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‘No evidence to back easing the ban’

The financial services industry failed to provide any strong evidence to support its call for a relaxation of the ban on legacy commission, according to the regulator.
In its consultation paper on the treatment of legacy assets, published last week, the FSA confirmed that trail commission for ongoing advice can continue but legacy commission for changes to existing products after the RDR will be banned.

Product providers argue that huge system changes are needed to comply with the ban, which could force providers to stop accepting top-ups altogether. They add that where top-ups are accepted, consumers will end up paying twice, once through the adviser charge and once through commission factored into the price of the product.

But speaking to Money Marketing last week, FSA head of investment policy Peter Smith said: “Although a number of people have suggested to us that we should change the rules, nobody has provided any substantive evidence to us to support that argument. People have asserted the problem, but not substantiated it.”

Association of British Insurers director of financial conduct regulation Maggie Craig says: “This could have unintended negative consequences for consumers with existing investments.We want to ensure existing customers are not adversely affected and will work with the FSA to make sure consumers understand the changes to the advice landscape after December 31, 2012.”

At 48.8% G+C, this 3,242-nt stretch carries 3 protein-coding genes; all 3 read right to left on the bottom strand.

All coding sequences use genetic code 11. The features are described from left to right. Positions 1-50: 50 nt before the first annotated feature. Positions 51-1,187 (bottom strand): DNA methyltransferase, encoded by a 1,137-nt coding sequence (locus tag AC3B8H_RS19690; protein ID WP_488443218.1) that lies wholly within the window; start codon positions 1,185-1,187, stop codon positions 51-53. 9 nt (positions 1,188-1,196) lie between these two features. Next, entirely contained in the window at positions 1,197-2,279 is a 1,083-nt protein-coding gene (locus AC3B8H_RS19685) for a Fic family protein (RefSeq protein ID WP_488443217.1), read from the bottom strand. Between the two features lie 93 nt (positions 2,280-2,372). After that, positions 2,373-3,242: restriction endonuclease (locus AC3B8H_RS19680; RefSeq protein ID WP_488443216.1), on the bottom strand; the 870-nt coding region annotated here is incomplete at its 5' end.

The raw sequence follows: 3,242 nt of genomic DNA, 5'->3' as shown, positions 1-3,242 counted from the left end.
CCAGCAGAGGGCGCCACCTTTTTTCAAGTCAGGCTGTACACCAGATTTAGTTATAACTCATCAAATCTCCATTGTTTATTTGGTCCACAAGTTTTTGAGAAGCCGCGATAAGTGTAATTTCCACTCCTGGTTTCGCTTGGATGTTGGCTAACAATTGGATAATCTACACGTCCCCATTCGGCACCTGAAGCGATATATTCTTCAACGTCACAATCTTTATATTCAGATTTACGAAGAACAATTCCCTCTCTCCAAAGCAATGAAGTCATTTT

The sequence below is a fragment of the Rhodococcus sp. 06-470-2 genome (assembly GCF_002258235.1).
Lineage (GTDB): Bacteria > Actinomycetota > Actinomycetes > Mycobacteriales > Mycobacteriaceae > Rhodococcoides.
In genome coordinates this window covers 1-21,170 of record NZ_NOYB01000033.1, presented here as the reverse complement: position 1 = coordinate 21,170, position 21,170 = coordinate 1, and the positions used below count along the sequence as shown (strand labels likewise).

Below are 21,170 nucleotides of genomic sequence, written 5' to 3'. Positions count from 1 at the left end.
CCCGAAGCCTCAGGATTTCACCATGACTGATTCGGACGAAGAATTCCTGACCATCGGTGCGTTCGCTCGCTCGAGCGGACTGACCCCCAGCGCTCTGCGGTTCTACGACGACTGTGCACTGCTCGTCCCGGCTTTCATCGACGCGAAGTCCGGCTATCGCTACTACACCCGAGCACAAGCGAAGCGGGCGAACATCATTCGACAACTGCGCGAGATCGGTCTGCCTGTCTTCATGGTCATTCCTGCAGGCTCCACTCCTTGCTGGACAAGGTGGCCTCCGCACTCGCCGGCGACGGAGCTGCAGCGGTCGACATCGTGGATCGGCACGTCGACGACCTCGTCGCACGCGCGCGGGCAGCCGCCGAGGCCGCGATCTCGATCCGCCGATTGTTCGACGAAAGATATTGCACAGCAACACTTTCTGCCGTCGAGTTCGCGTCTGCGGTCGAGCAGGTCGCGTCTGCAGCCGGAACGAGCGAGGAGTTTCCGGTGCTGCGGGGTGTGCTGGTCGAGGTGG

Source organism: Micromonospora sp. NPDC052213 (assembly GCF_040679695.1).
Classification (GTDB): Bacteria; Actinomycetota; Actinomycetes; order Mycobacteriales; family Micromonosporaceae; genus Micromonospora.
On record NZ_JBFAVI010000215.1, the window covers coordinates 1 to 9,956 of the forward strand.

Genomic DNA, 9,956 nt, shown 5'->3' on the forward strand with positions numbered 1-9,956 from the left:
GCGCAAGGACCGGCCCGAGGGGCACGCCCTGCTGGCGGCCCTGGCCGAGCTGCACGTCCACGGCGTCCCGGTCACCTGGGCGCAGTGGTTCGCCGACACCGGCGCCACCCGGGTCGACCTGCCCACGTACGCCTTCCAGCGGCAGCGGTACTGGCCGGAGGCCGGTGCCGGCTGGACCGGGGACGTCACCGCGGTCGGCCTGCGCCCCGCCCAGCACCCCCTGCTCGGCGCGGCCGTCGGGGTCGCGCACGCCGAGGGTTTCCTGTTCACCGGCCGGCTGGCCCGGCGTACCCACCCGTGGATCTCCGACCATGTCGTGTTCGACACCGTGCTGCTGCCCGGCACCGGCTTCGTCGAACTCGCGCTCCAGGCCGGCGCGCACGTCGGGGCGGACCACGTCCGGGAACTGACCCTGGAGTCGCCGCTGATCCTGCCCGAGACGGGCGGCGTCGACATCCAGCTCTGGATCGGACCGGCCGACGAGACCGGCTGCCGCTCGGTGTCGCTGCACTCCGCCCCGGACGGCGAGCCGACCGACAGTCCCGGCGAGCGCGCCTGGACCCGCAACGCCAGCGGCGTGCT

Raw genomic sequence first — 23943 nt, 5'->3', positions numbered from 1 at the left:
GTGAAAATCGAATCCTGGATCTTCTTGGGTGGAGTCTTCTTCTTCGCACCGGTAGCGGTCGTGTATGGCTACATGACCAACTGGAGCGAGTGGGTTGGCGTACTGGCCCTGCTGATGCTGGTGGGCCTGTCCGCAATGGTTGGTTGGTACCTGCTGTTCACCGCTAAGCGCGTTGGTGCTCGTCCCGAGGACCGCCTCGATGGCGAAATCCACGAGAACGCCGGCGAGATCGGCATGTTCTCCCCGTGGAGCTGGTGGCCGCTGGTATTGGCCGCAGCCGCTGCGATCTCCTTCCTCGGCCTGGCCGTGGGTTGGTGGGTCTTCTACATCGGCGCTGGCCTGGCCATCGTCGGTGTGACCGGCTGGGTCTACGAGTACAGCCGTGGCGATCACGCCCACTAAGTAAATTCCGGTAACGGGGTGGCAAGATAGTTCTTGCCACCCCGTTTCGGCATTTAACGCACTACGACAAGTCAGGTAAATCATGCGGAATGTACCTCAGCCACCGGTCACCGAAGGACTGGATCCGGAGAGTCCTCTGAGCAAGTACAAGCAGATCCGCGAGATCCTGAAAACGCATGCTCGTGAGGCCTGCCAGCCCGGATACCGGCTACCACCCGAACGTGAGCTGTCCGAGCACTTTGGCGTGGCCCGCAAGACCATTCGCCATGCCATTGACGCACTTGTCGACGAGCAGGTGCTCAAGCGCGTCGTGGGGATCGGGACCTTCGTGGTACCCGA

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Comments

There are 2 comments at the moment, we would love to hear your opinion too.

  1. Or, to put it more accurately: “nobody has provided any substantive evidence of which we’re prepared to take the slightest bit of notice, because we hold all the cards in a brazenly rigged deck and there’s nothing anyone can do about it, so stop whingeing and just get on with it.” In all probability, the FSA quite deliberately doesn’t want it to be viable for investors to top up existing products. Thanks very much.

    Nothing new there, then, other than to provide yet more evidence, were any needed, of the urgent need for the creation of an Independent Regulatory Oversight Committee with the power to instruct the FSA: This is wrong and you’re not going to do it.

    We live in hope, if not expectation.

  2. @ Peter Smith – The simple solution is not to have “Consultations” and Policy statements going backwards and forwards and being ignored or donwvalued by the FSA, but for the FSA to be the open and honest regulator they claim to be and engage with those who raise their concerns.
    If someone makes a suggestion to change the rules, but fails to give you (FSA) the level of evidence you require (what is the correct level when the FSA have all the stats from all the Gabriel and other reports and any they don’t have they can DEMAND from the ABI or IFAs), then the simpel answer is for the FSA to debate in OPEN forum the issue which has been raised so that ALL can see the reasonoing of both parties and then the conclusion reached.
    I am not arguing for or against a legacy ban, I would just like to see that any decision is NOT made by a star chamber with debatble reasons for comingh to their conclusions. Actually I correct myself, the word debatable is inappropriate as the FSA don’t engage in any kind of brainstorming to identify problems with their plans and to ensure each is addressed. and these ARE there plans, there is no industry putting ideas to the FSA that they then decide to run with, this is lobbiest I suspect lobbying the FSA who then formulate a plan which “consultation” papers fail to engage as it is a limited debate.

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